Blog post

Business processes and business process problems: definition and categories

Written by Andrea

June 22, 2023 · 9 min read

an image of a business process model

Efficient and well-structured processes play an essential role in determining an organization's success. Businesses across industries rely on streamlined workflows and effective business processes to improve productivity, enhance customer experience, and drive growth.

In this blog post, we’ll define what business processes entail and why they are essential for sustainable success. From there, we'll explore the various business process problems that project teams frequently encounter. We'll also touch briefly on one of the problem-solving methods teams often use when dealing with a process improvement project.

What is a business process?

Generally, a process is any logical series of related activities that convert inputs into outputs. But the definition is a bit elaborated when it comes to business processes.

A business process is a sequence of logically connected, sometimes repetitive, activities or tasks that use a company’s resources to achieve a specific valued and measurable result for internal or external stakeholders. Simply put, it’s a collection of activities that takes one or several types of inputs and creates an output that is valuable to the customer. Nowadays, a business process can also be described as several roles collaborating and interacting to achieve a common goal.

Irrespective of which definition one subscribes to, it’s important to emphasize the repetitiveness of business processes as a key characteristic. Repeating a specific business process – for example, a bank loan process - many times a day across the globe makes investing in its further improvements worthwhile. However, not only processes that are repeated to this extreme can benefit from careful design.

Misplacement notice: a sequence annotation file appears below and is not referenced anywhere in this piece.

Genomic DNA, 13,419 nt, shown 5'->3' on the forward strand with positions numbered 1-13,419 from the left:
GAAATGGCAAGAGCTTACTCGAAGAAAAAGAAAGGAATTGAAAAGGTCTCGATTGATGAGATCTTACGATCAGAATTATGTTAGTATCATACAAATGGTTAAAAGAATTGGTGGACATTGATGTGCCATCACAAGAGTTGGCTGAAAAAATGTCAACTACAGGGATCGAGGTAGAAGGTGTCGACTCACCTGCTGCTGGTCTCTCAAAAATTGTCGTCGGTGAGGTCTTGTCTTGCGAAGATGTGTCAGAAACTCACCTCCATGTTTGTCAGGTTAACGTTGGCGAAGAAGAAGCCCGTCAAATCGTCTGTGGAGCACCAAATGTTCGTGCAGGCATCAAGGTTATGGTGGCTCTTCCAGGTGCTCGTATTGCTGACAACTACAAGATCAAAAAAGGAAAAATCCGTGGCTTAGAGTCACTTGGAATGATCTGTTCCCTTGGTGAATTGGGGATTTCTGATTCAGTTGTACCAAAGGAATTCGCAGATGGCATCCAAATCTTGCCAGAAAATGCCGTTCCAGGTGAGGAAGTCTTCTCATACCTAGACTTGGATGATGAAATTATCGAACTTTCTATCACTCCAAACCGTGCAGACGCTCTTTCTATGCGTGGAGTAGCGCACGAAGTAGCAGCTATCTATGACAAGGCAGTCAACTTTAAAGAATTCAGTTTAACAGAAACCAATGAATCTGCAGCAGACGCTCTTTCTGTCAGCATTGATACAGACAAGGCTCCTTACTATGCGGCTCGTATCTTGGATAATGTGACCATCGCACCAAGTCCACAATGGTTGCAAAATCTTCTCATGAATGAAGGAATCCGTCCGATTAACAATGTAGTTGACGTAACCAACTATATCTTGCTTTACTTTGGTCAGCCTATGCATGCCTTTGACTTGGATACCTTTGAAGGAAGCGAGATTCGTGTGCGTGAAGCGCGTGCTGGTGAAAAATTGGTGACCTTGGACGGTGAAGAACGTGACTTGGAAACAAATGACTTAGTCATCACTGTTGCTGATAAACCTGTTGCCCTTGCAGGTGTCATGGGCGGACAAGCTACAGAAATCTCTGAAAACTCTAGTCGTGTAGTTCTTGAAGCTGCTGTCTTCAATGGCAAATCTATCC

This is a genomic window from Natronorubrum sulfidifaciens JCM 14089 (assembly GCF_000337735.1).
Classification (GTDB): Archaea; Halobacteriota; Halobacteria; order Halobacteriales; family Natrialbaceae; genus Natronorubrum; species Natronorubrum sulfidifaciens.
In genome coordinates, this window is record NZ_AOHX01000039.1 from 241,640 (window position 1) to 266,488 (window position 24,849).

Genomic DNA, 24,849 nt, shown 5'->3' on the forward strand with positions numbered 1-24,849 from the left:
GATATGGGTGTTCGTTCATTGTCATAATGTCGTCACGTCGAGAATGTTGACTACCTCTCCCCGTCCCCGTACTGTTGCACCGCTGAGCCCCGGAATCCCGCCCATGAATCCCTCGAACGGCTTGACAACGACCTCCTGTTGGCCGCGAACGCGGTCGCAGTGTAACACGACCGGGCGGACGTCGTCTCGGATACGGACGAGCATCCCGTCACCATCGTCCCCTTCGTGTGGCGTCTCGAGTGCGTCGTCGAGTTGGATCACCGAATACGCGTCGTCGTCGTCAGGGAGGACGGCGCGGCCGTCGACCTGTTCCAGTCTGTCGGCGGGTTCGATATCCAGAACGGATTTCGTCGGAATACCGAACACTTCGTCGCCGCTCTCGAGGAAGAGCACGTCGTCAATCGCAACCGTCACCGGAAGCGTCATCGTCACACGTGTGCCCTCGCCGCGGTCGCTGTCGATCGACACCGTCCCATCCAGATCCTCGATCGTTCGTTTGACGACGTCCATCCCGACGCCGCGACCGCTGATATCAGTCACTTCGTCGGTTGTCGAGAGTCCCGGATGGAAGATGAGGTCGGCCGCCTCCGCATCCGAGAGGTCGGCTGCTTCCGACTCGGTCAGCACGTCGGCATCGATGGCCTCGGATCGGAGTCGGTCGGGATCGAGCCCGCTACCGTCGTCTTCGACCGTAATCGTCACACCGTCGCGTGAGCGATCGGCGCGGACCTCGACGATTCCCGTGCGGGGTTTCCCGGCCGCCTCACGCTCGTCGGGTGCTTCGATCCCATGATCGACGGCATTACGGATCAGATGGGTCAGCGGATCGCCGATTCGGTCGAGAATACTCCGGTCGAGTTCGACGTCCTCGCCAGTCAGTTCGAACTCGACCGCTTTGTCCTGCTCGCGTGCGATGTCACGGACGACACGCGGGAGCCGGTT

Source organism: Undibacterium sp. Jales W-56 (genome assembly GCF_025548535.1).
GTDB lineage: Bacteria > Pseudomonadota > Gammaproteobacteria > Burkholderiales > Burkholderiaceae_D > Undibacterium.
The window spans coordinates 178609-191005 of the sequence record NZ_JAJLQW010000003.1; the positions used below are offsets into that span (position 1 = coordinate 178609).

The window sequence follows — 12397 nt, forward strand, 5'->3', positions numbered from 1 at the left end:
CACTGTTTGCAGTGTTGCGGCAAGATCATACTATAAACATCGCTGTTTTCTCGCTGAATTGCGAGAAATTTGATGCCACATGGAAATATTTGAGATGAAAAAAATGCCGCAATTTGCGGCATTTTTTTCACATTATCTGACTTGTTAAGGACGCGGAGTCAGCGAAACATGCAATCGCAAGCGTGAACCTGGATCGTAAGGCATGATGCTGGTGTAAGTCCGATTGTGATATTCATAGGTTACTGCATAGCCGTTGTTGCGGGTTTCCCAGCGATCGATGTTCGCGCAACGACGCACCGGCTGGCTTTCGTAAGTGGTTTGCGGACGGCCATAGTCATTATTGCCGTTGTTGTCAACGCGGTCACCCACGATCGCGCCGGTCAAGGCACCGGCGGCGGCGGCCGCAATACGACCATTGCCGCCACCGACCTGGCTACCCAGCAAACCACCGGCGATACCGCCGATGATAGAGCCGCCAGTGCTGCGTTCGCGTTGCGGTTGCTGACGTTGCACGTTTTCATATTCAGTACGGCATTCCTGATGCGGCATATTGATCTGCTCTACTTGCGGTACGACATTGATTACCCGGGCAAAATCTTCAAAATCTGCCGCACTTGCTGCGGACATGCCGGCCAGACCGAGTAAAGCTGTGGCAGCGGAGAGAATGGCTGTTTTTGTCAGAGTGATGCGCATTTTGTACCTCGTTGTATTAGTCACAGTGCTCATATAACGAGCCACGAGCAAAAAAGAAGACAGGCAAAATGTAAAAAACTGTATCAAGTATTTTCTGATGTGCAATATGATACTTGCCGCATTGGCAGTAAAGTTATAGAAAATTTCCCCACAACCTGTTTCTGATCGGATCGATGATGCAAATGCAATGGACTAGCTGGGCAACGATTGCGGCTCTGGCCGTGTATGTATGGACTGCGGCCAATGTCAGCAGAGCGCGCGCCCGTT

Let’s take as an example a local professional home painter. By designing the process of painting the exterior of a house before executing it - from where to put the paint bucket to reach it easily to in what order to paint the different sections of the house - the local painter can optimize the painting process and, consequently, enjoy significant time savings and improve customer satisfaction.

Business processes exist in every aspect of an organization, ranging from manufacturing operations to finance and human resources. They’re specific, flexible, measurable, repeatable, and have clear start and end points.

Business processes are essential for ensuring consistency and improving organizational efficiency and effectiveness. By mapping and documenting processes, organizations can identify bottlenecks and optimize workflows. When designed and executed correctly, business processes can enable companies to deliver high-quality products and services, decrease costs, and improve customer satisfaction.

Types of business processes

There are several ways of classifying business processes. However, one stands out the most and is also in line with the thinking of Porter’s value chain. According to that method, business processes fall within two groups:

  • Primary processes: the core and value-creating processes that help an organization generate income and survive in the market. They run straight through the company, from receiving goods from suppliers to activities on the customer side. For example, the process of replenishing the stock of vehicles of a car rental business is a primary process.

  • Secondary processes: the activities that support the execution of primary processes and don’t create value directly. For instance, financial management and internal control of HES (Health, Environment and Safety) are secondary business processes.

To complicate things, part of the support processes can be put into a new group called development processes. The latter takes a company’s value chain and its primary and support processes to a new higher level of performance. They include activities such as supplier base development and personnel training.

Simple vs. complex business processes

Business processes consist of a wide range of elements, including but not limited to:

  • Inputs: the resources or information necessary to initiate or carry out a process.
  • Outputs: the desired results, products, or services produced at the end of a process.
  • Rules, policies, and guidelines: the defined procedures and standards that govern the execution of the process.
  • Communication and collaboration: the exchange of information between the people involved in the process.

Depending on the number of elements involved, business processes are usually either very simple or highly complex.